Monday, September 20, 2010

Shalom

A civilization’s form of greeting is often a window into their culture. I’m not familiar with very many, but this theory makes my point, so I’m going with it. In China, a familiar greeting since the Cultural Revolution has been, “Have you eaten?”  Now this equals a casual, "Hello," but back then it was a way of saying that you cared for the person. And think about us here in the US. We love the casual and short, "Hi," and when we say, "How are you?" we don't want a real answer. Please just give us the accepted, "Fine. How are you?" back. We love our self-sufficiency and independence!
A few weeks ago in church one of the pastors mentioned that the Hebrew greeting of "Shalom" has so much more meaning than just peace. I was interested, so of course, I googled it. The first hit was a short essay with this reference in it:
Strong's Concordance 7965 - Hebrew Shalom ..... A word study in the New King James version for SHALOM says: Completeness, wholeness, health, peace, welfare, safety soundness, tranquility, prosperity, perfectness, fullness, rest, harmony, the absence of agitation or discord.
So when a Hebrew says, "Shalom" there is (or was originally) so much more depth to it than just a simple, "Peace." This is at least indicative of the God of the Hebrews if not the Hebrew culture.
That meaning of completeness or fullness is a very important one to me. I think that we Americans could do with a little of this fullness blessing in our greeting. We often settle for the easy and comfortable, don't we? We get stuck in ruts; we watch a lot of tv; we are completely happy with the norm. And we have a lot of depression, a lot of living less than a full life.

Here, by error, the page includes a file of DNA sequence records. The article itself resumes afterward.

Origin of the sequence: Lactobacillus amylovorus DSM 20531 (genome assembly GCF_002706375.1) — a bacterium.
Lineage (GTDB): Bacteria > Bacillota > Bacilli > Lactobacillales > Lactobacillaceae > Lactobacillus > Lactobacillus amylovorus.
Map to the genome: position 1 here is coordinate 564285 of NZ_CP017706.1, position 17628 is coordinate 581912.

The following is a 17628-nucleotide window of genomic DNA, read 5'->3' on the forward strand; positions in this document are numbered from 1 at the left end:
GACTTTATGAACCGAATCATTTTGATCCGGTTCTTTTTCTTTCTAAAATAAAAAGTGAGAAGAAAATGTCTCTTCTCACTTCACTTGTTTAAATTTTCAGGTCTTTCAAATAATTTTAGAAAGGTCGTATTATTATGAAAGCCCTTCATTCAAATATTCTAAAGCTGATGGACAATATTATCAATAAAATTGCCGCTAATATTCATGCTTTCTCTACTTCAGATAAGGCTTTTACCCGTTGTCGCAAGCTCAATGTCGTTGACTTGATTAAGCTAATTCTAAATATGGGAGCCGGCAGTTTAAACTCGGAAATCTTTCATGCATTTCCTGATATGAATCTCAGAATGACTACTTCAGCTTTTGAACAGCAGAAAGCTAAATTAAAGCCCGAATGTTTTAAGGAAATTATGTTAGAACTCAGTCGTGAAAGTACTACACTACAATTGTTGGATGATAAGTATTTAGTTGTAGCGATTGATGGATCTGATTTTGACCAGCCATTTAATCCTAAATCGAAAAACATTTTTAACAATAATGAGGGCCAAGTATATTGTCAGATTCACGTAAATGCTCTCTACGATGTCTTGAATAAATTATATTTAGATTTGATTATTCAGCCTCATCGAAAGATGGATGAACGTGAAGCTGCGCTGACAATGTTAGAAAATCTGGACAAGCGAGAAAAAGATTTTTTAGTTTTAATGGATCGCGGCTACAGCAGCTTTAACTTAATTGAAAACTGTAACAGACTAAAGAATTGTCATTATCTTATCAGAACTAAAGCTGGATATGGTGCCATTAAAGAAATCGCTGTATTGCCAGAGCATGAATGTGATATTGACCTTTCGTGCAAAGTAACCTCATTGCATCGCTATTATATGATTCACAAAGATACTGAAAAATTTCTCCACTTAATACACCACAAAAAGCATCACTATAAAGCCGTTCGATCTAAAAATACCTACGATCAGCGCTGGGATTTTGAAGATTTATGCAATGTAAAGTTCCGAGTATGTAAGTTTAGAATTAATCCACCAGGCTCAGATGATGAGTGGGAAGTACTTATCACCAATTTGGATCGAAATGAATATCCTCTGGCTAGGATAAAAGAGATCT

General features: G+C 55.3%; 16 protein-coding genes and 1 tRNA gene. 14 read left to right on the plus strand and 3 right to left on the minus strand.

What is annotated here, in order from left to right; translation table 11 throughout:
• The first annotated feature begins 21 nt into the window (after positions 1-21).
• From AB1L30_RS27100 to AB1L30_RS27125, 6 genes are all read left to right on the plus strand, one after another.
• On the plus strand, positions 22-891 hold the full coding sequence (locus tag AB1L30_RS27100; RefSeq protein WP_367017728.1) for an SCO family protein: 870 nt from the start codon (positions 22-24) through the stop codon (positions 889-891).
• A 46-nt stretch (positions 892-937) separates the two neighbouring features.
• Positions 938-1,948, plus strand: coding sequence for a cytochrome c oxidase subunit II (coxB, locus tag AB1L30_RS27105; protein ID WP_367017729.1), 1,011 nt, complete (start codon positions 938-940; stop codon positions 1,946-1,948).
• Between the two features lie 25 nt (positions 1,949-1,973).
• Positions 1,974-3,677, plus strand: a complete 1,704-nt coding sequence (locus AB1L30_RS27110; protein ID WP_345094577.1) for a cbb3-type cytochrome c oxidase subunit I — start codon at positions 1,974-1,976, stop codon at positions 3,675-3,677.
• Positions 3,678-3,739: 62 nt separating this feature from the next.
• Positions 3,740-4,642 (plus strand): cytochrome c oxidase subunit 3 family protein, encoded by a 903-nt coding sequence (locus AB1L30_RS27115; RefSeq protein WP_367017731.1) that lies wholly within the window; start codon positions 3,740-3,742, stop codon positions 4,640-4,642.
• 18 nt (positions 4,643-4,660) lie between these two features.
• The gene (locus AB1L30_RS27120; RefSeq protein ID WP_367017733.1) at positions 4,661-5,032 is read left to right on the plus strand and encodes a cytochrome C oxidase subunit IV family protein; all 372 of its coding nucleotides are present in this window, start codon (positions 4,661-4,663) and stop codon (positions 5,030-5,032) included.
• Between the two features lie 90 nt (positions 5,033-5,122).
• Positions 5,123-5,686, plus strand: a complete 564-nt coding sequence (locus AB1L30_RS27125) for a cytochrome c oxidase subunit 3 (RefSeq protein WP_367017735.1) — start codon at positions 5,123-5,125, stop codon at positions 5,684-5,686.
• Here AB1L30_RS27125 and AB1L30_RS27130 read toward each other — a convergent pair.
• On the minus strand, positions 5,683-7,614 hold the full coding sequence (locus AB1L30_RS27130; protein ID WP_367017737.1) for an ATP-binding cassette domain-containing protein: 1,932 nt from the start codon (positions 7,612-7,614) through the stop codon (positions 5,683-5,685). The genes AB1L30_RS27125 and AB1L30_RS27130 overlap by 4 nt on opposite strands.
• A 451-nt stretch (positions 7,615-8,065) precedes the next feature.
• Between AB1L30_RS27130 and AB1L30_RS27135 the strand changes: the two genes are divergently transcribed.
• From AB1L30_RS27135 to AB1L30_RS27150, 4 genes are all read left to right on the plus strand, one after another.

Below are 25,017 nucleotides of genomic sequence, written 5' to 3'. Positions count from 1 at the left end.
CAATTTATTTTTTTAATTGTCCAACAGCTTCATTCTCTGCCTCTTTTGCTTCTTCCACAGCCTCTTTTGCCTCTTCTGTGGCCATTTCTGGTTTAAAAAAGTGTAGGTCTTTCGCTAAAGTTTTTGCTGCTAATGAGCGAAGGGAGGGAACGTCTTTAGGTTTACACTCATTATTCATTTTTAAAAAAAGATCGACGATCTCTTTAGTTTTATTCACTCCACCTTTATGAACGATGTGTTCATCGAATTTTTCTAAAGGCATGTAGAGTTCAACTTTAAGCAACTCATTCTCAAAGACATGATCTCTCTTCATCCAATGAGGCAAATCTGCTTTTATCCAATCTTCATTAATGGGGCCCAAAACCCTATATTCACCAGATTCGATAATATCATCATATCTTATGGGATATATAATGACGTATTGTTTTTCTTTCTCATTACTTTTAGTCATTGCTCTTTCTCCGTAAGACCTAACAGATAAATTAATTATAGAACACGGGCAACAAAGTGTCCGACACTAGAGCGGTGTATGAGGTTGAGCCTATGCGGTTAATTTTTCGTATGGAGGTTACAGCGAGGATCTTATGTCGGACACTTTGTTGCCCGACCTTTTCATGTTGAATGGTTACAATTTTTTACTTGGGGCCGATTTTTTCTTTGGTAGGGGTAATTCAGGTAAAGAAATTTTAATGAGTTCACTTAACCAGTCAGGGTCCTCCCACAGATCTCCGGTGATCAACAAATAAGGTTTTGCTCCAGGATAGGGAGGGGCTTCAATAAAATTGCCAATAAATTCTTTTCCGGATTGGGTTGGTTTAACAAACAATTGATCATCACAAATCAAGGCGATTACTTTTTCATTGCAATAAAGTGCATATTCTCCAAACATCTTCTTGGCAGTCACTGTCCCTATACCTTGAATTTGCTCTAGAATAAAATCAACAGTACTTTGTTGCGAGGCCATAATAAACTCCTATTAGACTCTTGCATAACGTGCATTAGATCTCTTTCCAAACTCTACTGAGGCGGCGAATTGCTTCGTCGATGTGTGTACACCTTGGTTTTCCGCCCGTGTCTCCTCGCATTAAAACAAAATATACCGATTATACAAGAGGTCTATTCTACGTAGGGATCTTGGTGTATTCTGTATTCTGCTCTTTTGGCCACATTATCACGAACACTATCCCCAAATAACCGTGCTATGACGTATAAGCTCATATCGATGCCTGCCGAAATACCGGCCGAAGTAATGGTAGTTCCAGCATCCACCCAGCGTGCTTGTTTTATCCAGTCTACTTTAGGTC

I have always been what I would consider a passionate person, but about five years ago, "I woke up to my own life," as the Sara Groves song says. I realized that the catechism answer to "What is the chief end of man?" was more than just words to read or recite. We humans are created to "glorify God and enjoy Him forever." This had a few practical effects on my day-to-day life. I decided to try something to battle my fatigue (spirulina) and it worked. I joined my hubby in reading the Bible in 90 days and it was a time of intense spiritual growth (upheaval might be a better word for it, but God used it for growth!), and I began to see little by little how very blessed I really am. It has made me a completely different momma, wife, and friend.
Praying this "Shalom" of fullness and completeness and harmony and health for all my friends and readers makes my Monday!
Linked to Makes My Monday.

5 comments:

  1. What a beautiful post! Thank you for giving me a little more insight.

    ReplyDelete
  2. Thanks for the insightful definition of Shalom. It does bother me that we automatically ask how are you and then not even wait for the answer. I've tried get more eye contact when I greet someone, but maybe I'll start saying Shalom and see what happens...if nothing else i'll get some raised eyebrows...
    Becky Jane

    ReplyDelete
  3. This was a beautiful post. Our weekly benediction is a harmonized singing of "Shalom"...and now it will mean more thanks to your elaborative post. :)

    Thank you! Makes My Monday, for sure!

    ReplyDelete
  4. Hmmm. That gets me thinking. I was considering doing that bc it's an app on my phone :) --It would also be a good idea for a group recoup at 30, 60 &90. Sorta like p90x...but different ;)

    ReplyDelete
  5. I love the definition of Shalom!! It's so beautiful

    ReplyDelete